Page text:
(From Press Releases) The U. S. Conference of Mayors reported another increase nationally on the number of people requesting shelter (13% increase) continuing a 16-year trend. The City of Cleveland reported a 15% increase in people seeking shelter and a 15% increase in families seeking shelter. The report states that in Cleveland there are "increasing numbers of single men and women are becoming ‘permanent’ residents of the shelter system. It is taking longer for families with children to find appropriate permanent or transitional housing. This is reducing turnover at full service emergency shelters and leading to increased use of the overflow shelters." The 2001 Hunger and Homeless in America report was released this week by the U.S. Conference of Mayors featuring statistics from 27 major cities in America.
Nationally, the City of Washington D.C. reported an 82% increase in families seeking shelter with San Antonio (45%), Chicago (35%), and New Orleans (28%) also reporting large increases. Nine out of the 27 cities that reported listed an increase in their shelter beds with 44% of the shelters turning people away nationally. The Mayors from the report site: a lack of affordable housing, low paying jobs, substance abuse, and mental illness as the main causes of homelessness. Every city reported that they anticipated shelter demand to increase in 2002.
Cleveland reported that families sometimes had to break up in order to get into shelter, and some families are turned away from shelter. City of Cleveland officials reported just over 1,000 shelter beds. and nearly 1000 transitional shelter beds in the community. The report shows that 79% of the homeless population in Cleveland is African American and 40% have substance abuse problems. The report shows that 54% of the homeless population was composed of members of a family. Cleveland also reported that housing requests increased and the Section 8 program had stopped taking applications. The report says that in Cleveland "full service shelters routinely turn away families because of a lack of space."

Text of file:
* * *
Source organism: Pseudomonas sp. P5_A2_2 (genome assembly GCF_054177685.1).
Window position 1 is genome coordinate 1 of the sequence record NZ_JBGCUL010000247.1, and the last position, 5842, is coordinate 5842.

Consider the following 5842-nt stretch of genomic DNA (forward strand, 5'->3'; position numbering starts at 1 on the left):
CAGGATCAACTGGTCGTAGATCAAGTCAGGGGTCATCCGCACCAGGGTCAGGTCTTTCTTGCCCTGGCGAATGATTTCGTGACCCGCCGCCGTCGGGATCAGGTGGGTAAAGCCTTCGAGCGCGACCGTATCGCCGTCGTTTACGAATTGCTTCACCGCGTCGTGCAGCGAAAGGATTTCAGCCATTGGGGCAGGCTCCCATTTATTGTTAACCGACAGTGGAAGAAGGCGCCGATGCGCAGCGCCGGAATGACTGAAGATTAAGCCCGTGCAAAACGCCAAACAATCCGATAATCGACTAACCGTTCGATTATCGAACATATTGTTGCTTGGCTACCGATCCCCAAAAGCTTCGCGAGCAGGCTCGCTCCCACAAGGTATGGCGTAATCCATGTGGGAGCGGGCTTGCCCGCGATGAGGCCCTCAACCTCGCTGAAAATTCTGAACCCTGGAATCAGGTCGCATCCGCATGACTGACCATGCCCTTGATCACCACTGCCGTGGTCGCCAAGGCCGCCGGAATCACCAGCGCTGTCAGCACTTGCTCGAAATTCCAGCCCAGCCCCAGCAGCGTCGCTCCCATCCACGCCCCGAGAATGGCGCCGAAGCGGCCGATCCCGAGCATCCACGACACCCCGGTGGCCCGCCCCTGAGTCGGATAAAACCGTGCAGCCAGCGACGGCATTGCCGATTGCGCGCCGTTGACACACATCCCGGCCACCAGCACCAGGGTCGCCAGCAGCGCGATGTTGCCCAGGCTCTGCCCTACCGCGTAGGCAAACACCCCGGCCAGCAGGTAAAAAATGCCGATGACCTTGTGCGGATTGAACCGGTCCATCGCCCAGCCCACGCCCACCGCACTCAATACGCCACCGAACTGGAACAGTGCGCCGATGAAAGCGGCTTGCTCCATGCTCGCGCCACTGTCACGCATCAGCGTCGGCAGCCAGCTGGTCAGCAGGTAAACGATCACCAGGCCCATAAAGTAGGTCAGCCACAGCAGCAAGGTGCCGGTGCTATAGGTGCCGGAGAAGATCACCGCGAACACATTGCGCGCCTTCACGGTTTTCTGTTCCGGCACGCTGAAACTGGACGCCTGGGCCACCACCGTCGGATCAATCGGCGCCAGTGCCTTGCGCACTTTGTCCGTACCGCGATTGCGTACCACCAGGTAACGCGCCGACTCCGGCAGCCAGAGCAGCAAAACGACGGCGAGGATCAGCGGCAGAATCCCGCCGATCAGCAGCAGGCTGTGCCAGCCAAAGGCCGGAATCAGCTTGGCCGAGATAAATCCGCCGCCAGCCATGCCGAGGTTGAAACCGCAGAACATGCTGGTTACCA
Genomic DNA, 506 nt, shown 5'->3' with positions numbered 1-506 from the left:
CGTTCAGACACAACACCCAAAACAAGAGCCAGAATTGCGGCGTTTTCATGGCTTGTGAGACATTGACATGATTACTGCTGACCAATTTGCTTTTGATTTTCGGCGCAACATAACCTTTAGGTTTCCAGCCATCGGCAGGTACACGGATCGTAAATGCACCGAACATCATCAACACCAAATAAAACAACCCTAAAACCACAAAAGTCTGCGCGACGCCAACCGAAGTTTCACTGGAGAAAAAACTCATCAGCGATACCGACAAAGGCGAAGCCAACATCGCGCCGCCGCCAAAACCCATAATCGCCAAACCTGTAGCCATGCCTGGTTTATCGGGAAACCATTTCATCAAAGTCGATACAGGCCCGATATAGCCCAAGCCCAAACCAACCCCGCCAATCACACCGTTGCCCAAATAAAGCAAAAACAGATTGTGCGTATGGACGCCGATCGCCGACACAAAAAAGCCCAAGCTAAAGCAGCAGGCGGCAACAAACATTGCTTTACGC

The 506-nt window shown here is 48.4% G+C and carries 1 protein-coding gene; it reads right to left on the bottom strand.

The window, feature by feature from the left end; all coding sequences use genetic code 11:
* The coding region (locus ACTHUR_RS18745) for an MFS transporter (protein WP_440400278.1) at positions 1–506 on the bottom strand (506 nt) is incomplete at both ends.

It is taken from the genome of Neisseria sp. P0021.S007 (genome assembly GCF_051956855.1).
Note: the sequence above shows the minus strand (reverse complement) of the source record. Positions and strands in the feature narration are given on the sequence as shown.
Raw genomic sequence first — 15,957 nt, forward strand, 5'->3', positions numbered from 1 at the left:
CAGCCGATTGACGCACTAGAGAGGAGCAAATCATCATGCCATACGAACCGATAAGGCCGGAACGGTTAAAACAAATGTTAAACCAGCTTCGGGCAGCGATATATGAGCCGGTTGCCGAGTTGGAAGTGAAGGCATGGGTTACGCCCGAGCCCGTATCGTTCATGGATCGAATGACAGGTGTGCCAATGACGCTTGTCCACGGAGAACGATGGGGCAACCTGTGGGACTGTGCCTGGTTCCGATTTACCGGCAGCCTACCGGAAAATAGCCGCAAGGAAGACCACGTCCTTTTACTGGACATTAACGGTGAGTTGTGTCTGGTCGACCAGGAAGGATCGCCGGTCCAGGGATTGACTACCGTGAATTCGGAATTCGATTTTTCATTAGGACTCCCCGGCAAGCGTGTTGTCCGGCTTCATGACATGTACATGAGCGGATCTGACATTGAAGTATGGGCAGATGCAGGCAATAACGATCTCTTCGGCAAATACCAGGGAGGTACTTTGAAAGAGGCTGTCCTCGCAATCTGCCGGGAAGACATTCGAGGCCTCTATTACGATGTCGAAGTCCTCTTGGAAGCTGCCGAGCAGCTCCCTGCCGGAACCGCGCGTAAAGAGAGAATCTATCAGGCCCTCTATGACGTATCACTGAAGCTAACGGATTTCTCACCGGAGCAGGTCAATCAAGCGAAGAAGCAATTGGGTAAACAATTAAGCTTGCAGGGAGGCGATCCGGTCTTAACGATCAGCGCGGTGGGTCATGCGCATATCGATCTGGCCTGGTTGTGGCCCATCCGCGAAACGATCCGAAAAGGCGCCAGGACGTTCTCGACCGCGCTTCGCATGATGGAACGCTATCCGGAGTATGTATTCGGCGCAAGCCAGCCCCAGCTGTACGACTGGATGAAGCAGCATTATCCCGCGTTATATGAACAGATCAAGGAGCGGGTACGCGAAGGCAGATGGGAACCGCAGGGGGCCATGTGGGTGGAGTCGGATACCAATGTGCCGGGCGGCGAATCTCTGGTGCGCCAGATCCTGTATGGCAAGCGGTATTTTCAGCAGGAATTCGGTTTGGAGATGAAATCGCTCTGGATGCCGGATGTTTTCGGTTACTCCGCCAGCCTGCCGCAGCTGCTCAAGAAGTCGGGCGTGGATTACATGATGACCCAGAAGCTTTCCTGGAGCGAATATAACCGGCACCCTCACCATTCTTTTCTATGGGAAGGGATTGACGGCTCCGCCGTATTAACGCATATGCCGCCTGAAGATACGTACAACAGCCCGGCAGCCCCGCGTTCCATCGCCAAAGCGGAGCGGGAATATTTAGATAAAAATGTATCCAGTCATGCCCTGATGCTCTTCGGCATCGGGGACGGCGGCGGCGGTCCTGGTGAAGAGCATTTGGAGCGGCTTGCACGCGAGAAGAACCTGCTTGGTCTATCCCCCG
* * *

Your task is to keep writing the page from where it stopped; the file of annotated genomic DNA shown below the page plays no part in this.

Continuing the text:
Brian Davis, director of the Northeast Ohio Coalition for the Homeless, was saddened to see the increases in homelessness once again venture into double digits after three years of smaller increases. "As we enter a recession, we are seeing an escalation in the number of homeless people. We are seeing more and more people being evicted and we face the reality that our two main shelters are dangerously full." Davis went on to say, "Without the safety net in place to keep individuals and families out of the shelters, we will continue to see dramatic increases in homelessness. It is a shame that we did not address this extreme form of poverty with permanent housing in the 1990s during a time of great prosperity."
Based on estimates from previous years and the U.S. Census the 15% increase would mean nearly 27,000 homeless people in Cleveland over the last year. For a complete copy of the report go to www.usmayors.org.
Copyright NEOCH published 2002 Issue 52